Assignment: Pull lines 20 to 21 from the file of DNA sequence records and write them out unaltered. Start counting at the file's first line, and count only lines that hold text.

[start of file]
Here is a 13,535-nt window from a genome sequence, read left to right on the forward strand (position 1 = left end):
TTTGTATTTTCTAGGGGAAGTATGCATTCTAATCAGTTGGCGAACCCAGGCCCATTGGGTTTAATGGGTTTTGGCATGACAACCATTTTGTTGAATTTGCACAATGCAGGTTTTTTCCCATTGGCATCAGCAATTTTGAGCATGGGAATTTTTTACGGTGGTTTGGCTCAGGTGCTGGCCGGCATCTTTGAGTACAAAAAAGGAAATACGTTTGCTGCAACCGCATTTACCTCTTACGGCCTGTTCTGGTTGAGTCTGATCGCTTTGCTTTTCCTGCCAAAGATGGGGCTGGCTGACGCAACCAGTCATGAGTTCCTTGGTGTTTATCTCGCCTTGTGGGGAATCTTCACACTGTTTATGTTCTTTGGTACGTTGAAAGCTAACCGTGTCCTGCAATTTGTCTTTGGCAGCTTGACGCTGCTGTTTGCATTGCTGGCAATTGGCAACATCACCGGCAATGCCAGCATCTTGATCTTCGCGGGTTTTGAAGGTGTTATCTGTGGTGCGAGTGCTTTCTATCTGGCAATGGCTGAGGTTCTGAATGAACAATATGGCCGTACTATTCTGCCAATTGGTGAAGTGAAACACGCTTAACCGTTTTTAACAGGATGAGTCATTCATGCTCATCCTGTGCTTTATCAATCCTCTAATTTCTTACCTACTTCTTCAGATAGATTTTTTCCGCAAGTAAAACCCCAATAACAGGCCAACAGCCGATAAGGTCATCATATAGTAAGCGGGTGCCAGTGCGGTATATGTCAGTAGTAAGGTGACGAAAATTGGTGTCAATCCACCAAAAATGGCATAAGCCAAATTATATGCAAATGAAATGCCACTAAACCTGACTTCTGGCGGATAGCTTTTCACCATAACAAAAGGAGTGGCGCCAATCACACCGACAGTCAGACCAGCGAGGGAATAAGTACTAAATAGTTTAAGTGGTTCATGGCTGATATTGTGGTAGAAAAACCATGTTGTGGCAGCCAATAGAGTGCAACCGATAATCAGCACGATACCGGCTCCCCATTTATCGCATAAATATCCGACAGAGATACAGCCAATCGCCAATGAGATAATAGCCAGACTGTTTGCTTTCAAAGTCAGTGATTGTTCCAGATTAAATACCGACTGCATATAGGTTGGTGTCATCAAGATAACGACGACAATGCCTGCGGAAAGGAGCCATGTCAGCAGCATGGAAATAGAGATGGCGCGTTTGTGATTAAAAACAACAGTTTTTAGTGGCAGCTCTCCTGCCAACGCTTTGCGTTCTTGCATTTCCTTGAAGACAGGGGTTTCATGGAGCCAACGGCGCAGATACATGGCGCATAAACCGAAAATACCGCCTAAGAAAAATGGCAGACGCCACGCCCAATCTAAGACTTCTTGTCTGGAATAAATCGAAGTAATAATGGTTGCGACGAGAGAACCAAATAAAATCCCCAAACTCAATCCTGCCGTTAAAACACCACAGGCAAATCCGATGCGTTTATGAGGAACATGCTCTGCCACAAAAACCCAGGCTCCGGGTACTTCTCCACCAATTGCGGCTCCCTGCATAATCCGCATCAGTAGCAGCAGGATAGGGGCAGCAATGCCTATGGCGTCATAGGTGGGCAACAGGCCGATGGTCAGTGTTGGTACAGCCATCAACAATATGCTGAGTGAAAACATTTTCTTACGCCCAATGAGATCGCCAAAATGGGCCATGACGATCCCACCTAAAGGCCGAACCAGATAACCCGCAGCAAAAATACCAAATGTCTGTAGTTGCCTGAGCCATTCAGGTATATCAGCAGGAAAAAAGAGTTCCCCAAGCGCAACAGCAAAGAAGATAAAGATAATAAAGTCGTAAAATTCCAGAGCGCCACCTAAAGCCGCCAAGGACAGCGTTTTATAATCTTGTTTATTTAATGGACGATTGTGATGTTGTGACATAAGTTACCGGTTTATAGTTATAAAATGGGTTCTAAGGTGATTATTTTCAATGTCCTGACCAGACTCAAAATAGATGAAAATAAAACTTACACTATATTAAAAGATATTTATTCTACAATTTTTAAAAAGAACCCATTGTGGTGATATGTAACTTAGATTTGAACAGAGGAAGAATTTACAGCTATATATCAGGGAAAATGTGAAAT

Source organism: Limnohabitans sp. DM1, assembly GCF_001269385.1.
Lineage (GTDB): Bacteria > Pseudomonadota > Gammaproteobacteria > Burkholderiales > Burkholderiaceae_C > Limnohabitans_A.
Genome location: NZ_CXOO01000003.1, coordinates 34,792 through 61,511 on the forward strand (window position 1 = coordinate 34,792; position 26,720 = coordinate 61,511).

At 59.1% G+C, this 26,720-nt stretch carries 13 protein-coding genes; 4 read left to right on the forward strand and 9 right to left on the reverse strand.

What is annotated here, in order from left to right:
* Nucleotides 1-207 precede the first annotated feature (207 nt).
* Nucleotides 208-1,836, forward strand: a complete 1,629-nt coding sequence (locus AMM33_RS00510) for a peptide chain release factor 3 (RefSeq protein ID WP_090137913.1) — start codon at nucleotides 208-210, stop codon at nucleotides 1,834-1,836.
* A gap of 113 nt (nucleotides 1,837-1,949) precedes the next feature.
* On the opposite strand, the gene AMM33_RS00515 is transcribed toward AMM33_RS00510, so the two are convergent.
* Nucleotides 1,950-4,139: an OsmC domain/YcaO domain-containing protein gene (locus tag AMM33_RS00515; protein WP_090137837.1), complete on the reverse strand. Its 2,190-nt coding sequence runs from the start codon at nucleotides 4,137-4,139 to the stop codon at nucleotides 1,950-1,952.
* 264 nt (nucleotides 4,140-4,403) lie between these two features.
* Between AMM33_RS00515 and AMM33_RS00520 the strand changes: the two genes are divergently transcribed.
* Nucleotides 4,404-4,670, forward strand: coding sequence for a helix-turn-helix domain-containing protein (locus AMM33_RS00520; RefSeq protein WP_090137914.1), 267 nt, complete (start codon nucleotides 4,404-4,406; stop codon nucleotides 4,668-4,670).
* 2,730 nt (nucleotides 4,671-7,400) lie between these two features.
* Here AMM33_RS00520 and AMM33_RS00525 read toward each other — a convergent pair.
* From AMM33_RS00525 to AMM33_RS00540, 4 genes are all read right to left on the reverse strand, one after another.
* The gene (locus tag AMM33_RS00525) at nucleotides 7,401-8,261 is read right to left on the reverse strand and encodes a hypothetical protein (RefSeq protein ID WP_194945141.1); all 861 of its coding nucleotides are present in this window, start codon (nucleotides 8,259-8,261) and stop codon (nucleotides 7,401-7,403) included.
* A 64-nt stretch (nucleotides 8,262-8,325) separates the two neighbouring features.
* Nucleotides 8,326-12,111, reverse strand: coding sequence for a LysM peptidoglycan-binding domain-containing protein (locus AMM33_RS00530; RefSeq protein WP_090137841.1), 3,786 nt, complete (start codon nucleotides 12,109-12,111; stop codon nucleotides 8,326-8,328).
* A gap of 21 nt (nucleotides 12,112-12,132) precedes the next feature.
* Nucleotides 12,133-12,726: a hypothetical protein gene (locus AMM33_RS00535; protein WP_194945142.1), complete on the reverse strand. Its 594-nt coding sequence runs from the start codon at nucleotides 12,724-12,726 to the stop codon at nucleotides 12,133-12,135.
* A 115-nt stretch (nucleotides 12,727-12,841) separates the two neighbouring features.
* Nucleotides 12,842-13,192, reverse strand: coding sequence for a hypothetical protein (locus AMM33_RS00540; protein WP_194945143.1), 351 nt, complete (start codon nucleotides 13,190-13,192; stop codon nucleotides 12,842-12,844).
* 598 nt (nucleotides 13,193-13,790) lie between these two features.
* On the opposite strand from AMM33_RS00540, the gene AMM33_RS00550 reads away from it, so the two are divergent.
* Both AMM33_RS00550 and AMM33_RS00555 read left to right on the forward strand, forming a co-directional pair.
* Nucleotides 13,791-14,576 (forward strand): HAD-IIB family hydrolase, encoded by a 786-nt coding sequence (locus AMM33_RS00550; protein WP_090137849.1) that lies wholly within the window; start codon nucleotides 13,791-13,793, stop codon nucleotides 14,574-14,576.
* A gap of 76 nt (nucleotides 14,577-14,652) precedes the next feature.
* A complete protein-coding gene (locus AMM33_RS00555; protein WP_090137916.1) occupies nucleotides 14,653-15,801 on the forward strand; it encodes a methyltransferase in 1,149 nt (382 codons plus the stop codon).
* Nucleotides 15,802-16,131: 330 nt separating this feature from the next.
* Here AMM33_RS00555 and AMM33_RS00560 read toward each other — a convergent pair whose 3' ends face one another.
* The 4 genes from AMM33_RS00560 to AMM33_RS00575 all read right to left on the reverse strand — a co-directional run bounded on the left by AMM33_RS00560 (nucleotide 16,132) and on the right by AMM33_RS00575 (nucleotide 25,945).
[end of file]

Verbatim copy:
* A 64-nt stretch (nucleotides 8,262-8,325) separates the two neighbouring features.
* Nucleotides 8,326-12,111, reverse strand: coding sequence for a LysM peptidoglycan-binding domain-containing protein (locus AMM33_RS00530; RefSeq protein WP_090137841.1), 3,786 nt, complete (start codon nucleotides 12,109-12,111; stop codon nucleotides 8,326-8,328).